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Two papers were published recently, each independently revealing that a planet discovered by the Kepler mission is the closest thing we’ve found yet to another Earth. But don’t pack your bags just yet — this new “Earth” is certainly not the habitable world we’ve all been waiting for.
Kepler keeps finding more and more potentially habitable planets in our Universe — and it turns out that looking at them can be just as perplexing as thinking about them.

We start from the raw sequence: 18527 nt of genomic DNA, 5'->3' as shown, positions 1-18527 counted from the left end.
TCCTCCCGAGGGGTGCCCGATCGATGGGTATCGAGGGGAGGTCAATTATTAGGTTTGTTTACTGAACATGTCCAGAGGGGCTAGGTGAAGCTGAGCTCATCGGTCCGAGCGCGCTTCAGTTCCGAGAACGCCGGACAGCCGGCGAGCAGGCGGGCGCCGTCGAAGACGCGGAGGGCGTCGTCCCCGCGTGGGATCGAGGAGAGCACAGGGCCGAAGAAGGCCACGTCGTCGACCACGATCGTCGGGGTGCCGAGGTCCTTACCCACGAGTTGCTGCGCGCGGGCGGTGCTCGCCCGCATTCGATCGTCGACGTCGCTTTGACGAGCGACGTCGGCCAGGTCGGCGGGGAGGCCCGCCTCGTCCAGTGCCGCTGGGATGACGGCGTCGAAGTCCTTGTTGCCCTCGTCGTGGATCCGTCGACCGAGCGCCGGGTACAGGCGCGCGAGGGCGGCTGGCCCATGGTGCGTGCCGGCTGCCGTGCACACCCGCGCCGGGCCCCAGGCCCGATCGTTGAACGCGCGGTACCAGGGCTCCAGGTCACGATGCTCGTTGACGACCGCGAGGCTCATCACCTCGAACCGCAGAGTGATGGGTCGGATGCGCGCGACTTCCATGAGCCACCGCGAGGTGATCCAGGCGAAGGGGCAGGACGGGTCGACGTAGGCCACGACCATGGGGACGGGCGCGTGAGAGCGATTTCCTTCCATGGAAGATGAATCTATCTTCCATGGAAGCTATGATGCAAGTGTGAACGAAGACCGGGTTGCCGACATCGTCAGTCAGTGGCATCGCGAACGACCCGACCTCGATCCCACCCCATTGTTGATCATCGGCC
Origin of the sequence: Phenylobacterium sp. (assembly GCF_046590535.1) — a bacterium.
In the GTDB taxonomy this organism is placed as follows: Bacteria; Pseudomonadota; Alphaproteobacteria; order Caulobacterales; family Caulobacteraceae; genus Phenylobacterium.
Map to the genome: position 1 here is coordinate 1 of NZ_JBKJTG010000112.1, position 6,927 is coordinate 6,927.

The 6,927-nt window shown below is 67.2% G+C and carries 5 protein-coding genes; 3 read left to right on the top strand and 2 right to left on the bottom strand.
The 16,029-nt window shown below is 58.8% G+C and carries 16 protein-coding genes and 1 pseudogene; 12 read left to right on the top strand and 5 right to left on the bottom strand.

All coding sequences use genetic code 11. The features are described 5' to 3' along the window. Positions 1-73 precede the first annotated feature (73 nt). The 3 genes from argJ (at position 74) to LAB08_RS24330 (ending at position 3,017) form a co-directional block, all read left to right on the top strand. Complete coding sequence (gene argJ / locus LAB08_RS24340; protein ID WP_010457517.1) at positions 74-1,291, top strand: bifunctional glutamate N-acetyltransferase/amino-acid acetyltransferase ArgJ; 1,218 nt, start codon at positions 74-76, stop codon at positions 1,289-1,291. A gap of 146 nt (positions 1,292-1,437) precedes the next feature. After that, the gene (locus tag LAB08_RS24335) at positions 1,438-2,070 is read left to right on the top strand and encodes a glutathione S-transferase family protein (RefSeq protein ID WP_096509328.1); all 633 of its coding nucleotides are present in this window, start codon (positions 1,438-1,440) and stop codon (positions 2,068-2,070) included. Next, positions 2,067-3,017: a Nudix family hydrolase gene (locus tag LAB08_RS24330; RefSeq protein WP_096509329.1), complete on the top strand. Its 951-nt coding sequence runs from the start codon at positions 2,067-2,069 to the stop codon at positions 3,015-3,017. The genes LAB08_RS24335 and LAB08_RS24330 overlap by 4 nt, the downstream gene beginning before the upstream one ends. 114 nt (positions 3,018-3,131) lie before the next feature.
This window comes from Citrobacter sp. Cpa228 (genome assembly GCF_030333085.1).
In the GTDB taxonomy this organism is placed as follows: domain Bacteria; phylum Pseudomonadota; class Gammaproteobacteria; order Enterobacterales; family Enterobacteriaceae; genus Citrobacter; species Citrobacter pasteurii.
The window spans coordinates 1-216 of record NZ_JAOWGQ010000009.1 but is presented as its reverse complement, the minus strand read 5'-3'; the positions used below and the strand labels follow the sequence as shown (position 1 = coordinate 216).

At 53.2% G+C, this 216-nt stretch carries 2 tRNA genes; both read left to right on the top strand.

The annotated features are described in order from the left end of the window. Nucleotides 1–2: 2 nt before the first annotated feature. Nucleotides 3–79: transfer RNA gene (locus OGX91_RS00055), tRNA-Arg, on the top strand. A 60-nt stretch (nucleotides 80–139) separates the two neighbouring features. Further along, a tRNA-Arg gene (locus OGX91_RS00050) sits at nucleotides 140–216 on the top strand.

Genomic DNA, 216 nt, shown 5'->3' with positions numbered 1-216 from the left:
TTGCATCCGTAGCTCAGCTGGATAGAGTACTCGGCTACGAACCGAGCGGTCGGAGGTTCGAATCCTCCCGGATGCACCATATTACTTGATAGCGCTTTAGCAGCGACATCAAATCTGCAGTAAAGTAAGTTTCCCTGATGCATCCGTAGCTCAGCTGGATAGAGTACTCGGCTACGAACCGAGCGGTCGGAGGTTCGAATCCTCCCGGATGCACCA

The International Astronomical Union is sitting down with the internet to have a little talk. Just because some kids on the playground say they’ll let you name an exoplanet for $US5 doesn’t mean you should give them $US5. First of all they’re not the boss of you, and second of all they have nothing to do with planet-naming.
The Kepler telescope that launched in 2009 is is no slouch when it comes to hunting for exoplanets. The system is charged with investigating the more than 145,000 stars within its view in the hopes of finding habitable planets but those stars constitute just 0.28 per cent of the sky. Luckily, there’s a new orbital telescope from MIT that will survey the rest.